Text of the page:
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What now for Easter Lunch?

BBC NEWS | England | Wiltshire | Swan shot over 'bird flu fears'

A healthy swan which was shot at least nine times in the chest may have been targeted because of concerns over bird flu, wildlife rescuers said.

Bird flu worries! Bollocks - I had the large roasting pan ready, just a bloody poor shot, I suppose it will have to be Lamb again.....

ROAST SWAN
Take a swan and prepare it and put it on to roast until it is all cooked, then make a paste of eggs, as clear as paper, and pour it on the said swan while turning the spit so that the paste cooks on it, and be careful that no wings or thighs be broken, and put the swan's neck as though it were swimming in water, and to keep it in this position, you must put a skewer in its head which will rest between the two wings, passing all other, until it holds the neck firm, and another skewer below the wings, and another between the thighs, and another close to the feet and at each foot three to spread the foot: and when it is well cooked and well gilded with the paste, take out the skewers, except that in the neck, then make a terrace of whole-wheat pastry, which should be thick and strong, and which is one fist thick, made with nice fluting all around, and let it be two feet long, and a foot and a half broad, or a little more, then cook it without boiling, and have it painted green like a grassy meadow, and gild your swan with a skin of silver, except for about two fingers width around the neck, which is not gilded, and the beak and the feet, then have a flying cloak, which should be of crimson sendal on the inside, and emblazon the top of said cloak with whatever arms you wish, and around the swan have banners, the sticks two and a half feet long with banners of sendal, emblazon with whatever arms you wish, and put all in a dish the size and shape of the terrace, and present it to whomever you wish.

Comments

This is just to let you know, that we found the recent post in your Blog, related to the bird flu virus, to be amusing and interesting.

The mental picture of "a free born Englishman from behind the barbed wire of a Wiltshire farm" will stay with me for a while:)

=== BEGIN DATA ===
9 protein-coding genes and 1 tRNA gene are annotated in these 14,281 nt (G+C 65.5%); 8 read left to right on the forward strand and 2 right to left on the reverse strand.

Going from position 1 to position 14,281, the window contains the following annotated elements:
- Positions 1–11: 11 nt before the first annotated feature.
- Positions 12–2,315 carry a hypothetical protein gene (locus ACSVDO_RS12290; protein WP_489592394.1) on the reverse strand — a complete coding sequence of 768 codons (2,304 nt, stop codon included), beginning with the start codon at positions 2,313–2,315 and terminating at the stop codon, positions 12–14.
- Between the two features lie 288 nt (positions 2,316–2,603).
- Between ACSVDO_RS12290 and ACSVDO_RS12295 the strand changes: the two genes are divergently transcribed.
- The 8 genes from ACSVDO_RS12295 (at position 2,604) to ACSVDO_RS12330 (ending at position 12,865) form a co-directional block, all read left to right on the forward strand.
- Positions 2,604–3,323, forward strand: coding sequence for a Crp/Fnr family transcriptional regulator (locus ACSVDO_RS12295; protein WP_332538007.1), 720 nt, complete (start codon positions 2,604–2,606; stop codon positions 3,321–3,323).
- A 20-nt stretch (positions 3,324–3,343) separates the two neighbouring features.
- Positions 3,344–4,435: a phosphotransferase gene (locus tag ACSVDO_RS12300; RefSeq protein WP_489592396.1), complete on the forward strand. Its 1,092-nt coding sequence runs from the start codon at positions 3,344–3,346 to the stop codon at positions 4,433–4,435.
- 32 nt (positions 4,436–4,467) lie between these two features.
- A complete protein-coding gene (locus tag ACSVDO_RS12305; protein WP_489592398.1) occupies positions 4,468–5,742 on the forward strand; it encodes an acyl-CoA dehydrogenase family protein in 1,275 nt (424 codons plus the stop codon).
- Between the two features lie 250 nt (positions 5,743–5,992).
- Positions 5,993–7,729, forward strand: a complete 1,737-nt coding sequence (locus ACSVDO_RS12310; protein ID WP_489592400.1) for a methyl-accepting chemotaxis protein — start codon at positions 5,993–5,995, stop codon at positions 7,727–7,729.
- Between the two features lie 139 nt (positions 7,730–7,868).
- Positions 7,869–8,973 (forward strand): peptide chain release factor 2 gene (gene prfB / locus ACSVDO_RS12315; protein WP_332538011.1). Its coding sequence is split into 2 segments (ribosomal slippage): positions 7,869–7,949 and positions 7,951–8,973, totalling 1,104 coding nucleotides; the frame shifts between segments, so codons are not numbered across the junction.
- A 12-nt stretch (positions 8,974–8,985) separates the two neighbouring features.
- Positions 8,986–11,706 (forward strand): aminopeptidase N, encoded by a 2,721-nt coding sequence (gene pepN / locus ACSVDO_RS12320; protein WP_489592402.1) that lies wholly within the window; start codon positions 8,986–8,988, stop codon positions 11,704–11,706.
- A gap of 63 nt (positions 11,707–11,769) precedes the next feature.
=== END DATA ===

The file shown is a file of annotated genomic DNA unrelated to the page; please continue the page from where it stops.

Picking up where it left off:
We have today added that entry of your blog, to the "Recent Entries, from the Best Bird Flu Blogs & Articles on the Web" section of our web site, www.birdflubreakingnews.com.

Thank you for this and we hope that you will continue to produce smiles on a great number of otherwise serious faces around the world and that we will have further contributions from you, regrading the subject of the bird flu.

The blogs & Articles team.

www.birdflubreakingnews.com


Cooked coutour, served to Bjork.

I'm going to keep looking but I seem to remember that either the US or Germany tried to find out how many shots it would take to stop a determined man while not hitting the head or the heart. I believe the number was six, but who knew swans were tougher.

We have about 70.000 Tundra Swans that migrate from Alaska to the Lake Mattamuskeet area of North Carolina. They spend the winter there then migrate back. Swans are about the lousiest table fare imaginable, even if you kill a young, "greybeard." They all come out tasting like really dry, tough, roast beef. I quit shooting them after about a dozen. The feathers are good for fletching if you make your own arrows.

You need something like "T"s to bring them down if you are pass shooting. It is best to try to hit them in the head and neck.

I bet what that article means is that 9 pieces of birdshot were found in the swan's chest not that it was shot 9 different or consecutive times.

It is pretty hard to kill them hitting them in the chest with birdshot when they are flying. This one might have been shot miles from where they found it. If the shot was steel and small enough, it might even have survived.

They don't start flying until about 9 am, long after other waterfowl have gotten up. It is fun to hear them coming, especially early in the season when you aren't used to them being around. You never really get tired of hearing that ancient sound.

It is amazing how fast those big birds can fly. Each wingbeat carries one about 15 yards. With a strong tailwind, I swear I have seen them making 50 mph.

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